The judicial panel that will likely draw the Minnesota's next political maps says "communities of interest" should be kept together and maps should not been drawn with an eye to helping -- or hurting -- incumbents.
The order outlining the court's criteria, released Friday, will guide partisans as they draw redistricting maps to submit to the court and the court if draws the final map next year. Proposed maps are due to the court by Nov. 18.
The court said that maps must conform very tightly to population equality and make five congressional districts of 662,991 and three of 662,990. It also said legislative district must deviate no more than two percent from the ideal standard for legislative districts (79,163 for Senate districts and 39,582 for House districts.)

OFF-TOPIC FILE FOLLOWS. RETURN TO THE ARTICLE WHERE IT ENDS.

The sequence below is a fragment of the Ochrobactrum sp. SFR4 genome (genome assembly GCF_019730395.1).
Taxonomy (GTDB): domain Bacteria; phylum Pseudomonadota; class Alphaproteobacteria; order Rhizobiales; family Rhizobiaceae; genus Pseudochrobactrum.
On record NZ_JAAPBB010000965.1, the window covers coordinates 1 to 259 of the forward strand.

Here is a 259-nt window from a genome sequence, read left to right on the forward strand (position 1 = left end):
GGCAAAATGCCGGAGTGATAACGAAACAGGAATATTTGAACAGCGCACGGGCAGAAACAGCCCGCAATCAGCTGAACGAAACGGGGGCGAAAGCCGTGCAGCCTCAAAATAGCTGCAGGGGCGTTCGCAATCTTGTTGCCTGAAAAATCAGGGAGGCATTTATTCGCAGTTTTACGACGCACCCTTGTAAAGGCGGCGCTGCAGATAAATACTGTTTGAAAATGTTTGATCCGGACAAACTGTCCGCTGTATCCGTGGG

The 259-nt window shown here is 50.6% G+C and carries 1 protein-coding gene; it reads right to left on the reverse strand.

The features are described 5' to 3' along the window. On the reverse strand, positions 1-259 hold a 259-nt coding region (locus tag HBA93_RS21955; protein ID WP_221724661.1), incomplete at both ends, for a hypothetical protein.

Although Democratic attorneys argued the court should recognize the state's long-standing definition of the metropolitan area as the seven counties surrounding the Twin Cities, the court's order recognized an 11-county metropolitan area, as requested by Republican attorneys.
The court will draw the final map, in the likely case that DFL Gov. Mark Dayton and the GOP-led Legislature do not agree by Feb. 21 on maps to outline political boundaries for the next decade of Minnesota voting.
Read the full order here: